Tour de France takes off
Jim Broughton | 05.07.19
The 106th edition of the Tour de France begins in Brussels on Saturday, marking the 50th anniversary since the first win of the greatest cyclist of all time: Belgium’s Eddy Merckx. It also celebrates the 100th anniversary of the Yellow Jersey, with an individual jersey design issued for each day’s race leader. Quite who will be wearing the Maillot Jaune come the end of July is anyone’s guess. Predicting a winner has not been this difficult since 2012, although that Tour ended very satisfactorily from a British perspective.
Despite indifferent form and a familiar habit of not being able to stay on his bike, defending champion Geraint Thomas would seem to have the best shot – as any rider with the support of Team INEOS would. That said, he is ‘joint leader’ on the road with teammate Egan Bernal. Having two cards to play is a familiar INEOS tactic, and a sensible one given that the peloton has to negotiate 3,460km over 21 stages and the slightest touch of wheels can have catastrophic consequences. Bernal has made himself impossible to ignore. He won the Tour de Suisse after Thomas crashed out, was victorious at Paris-Nice earlier this season and will likely prove to be the strongest climber in the race. However, the 22-year-old Colombian will enjoy co-leader status only because teammate Chris Froome’s horrific crash at the Critérium du Dauphiné last month has ruled him out, with the four-time Tour winner sustaining a broken femur, hip, elbow, several ribs and a bone in his neck.
Froome is not the only big name who will not be present at the Grand Depart in Brussels on Saturday. Dutchman Tom Dumoulin, second at last year’s Tour, has failed to recover from a savage knee injury that wrecked his Giro d’Italia ambitions. That has led French sports title L’Equipe to proclaim this the best chance for home favourites Romain Bardet (AG2R) and Thibaut Pinot (Groupama-FDJ), running the headline: ‘This year or never’.
Adam Yates (Mitchelton-Scott) is also in with a shout for the General Classification and will have his Grand Tour winning twin brother riding in his service. Jakob Fuglsang won the Dauphiné comfortably, which can be as good an indicator as any, and his team Astana look particularly strong this year. Where a rider finished in the previous year’s edition can also be a good pointer, so don’t rule out Steven Kruijswijk (Jumbo–Visma) or Nairo Quintana (Movistar), who both finished in the top 10 in 2018.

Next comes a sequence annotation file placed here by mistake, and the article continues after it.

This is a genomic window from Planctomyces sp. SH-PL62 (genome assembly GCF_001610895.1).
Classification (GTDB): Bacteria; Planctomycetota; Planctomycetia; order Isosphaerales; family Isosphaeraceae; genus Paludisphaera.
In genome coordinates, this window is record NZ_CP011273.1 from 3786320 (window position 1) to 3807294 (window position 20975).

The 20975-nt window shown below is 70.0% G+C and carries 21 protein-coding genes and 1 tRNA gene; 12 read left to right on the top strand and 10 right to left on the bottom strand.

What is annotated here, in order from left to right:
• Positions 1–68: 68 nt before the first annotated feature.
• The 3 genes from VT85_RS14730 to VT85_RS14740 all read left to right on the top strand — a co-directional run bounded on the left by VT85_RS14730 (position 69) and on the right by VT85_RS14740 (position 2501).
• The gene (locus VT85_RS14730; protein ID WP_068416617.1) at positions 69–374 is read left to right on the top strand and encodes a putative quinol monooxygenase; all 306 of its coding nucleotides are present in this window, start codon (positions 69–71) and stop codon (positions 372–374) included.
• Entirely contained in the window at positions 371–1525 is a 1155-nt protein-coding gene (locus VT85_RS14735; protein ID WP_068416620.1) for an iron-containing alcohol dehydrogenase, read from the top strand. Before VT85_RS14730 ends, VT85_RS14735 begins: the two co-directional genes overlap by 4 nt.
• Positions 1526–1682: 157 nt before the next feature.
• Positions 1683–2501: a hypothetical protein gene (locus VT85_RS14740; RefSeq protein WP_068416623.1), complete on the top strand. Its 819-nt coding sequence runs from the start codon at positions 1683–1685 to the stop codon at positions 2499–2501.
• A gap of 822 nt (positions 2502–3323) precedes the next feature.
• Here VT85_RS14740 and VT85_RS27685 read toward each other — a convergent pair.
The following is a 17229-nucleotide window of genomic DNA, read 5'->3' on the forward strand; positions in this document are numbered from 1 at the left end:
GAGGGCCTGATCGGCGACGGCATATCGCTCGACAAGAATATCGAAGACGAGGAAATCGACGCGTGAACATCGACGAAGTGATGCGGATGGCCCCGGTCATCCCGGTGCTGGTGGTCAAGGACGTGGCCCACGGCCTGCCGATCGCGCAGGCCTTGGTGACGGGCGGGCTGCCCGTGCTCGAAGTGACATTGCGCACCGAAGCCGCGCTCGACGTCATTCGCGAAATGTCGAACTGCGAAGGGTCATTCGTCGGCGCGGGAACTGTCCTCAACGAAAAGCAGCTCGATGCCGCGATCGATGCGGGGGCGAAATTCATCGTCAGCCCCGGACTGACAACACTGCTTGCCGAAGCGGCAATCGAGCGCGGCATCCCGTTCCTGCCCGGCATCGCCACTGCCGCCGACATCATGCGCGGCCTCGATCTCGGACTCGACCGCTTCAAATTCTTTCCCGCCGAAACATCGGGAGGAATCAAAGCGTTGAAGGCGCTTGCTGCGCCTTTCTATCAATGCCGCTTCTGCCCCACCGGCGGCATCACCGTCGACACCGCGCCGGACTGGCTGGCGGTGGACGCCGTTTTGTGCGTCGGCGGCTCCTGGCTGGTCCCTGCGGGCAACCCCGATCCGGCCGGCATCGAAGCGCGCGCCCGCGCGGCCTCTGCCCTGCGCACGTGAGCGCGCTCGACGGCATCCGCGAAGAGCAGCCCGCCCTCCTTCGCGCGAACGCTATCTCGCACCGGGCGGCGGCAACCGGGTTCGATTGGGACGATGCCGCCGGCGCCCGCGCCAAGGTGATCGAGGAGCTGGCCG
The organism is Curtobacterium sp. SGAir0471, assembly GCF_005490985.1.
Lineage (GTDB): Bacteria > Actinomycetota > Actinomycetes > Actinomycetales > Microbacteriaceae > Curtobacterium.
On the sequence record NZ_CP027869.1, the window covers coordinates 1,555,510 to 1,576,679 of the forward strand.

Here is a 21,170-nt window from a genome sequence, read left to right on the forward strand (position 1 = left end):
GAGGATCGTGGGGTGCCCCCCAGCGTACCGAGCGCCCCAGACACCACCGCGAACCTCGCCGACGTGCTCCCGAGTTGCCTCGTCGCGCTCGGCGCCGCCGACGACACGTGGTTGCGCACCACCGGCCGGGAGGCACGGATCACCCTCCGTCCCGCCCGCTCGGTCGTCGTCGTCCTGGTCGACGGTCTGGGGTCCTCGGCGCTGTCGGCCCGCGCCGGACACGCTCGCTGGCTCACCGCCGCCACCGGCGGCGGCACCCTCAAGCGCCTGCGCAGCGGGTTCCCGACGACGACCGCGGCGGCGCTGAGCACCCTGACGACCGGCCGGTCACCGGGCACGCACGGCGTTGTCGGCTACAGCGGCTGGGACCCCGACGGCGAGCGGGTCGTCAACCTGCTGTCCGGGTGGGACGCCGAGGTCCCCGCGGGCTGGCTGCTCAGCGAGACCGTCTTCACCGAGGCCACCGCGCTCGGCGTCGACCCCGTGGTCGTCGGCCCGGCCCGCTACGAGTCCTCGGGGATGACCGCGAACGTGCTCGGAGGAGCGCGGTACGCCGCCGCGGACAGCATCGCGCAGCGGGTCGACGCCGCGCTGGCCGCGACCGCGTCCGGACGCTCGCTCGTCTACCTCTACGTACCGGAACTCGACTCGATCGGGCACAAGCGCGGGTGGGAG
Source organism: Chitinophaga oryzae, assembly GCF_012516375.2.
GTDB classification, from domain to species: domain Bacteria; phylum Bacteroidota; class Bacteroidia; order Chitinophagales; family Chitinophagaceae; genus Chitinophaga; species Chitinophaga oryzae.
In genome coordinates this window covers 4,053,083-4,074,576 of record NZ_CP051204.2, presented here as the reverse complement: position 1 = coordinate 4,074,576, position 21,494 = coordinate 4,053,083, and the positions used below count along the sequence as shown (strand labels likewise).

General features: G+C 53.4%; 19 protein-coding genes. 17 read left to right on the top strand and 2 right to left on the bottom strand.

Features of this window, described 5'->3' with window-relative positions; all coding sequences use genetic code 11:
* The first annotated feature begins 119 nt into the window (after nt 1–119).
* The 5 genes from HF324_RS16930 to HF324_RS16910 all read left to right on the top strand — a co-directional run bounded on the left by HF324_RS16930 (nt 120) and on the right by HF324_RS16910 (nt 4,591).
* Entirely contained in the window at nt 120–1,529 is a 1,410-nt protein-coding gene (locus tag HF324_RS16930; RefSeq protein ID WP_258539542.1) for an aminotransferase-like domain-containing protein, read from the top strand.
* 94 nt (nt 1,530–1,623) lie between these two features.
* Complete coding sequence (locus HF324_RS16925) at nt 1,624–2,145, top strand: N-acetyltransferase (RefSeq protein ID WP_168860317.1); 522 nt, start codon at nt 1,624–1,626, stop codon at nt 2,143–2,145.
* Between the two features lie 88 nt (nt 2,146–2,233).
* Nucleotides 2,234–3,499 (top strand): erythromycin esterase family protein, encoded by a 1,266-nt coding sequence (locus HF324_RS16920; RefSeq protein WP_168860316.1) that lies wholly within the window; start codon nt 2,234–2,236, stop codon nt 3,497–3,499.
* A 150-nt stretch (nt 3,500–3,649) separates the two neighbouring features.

Tour de France director Christian Prudhomme has called this “the highest Tour in history”, with three of the mountain-top finishes higher than 2,000m. Look out for the Col du Tourmalet among them on Stage 14. It’s the mountain that has been climbed the most in the history of the Tour: 82 times. There will be back-to-back Alpine stages to take in Col d’Izoard, the Col du Galibier, and the 2,770m-high Col d’Iseran – the highest paved road in Europe.
Good luck to the fast men who take that on and hang on for the final prestigious sprint stage on the Champs-Élysées. The sprints are most likely to be contested by Dylan Groenewegen (Jumbo–Visma), Caleb Ewan (Lotto-Soudal), Elia Viviani (Deceuninck–Quick-Step) and Michael Matthews (Sunweb). The latter will be Peter Sagan’s closest rival for the Green Jersey, although the Bora–Hansgrohe rider’s ability to pick up points on all but the most mountainous stages means he doesn’t have to be the fastest man outright to take the Points Classification.
A sad footnote: 30-time Tour stage winning Brit Mark Cavendish will not be taking part in the race for the first time since 2006. The Manx Missile says he is “absolutely heart-broken” at not being selected by Dimension Data, not least because it looks like he will remain forever short of Merckx’s all-time record of 34 stage wins.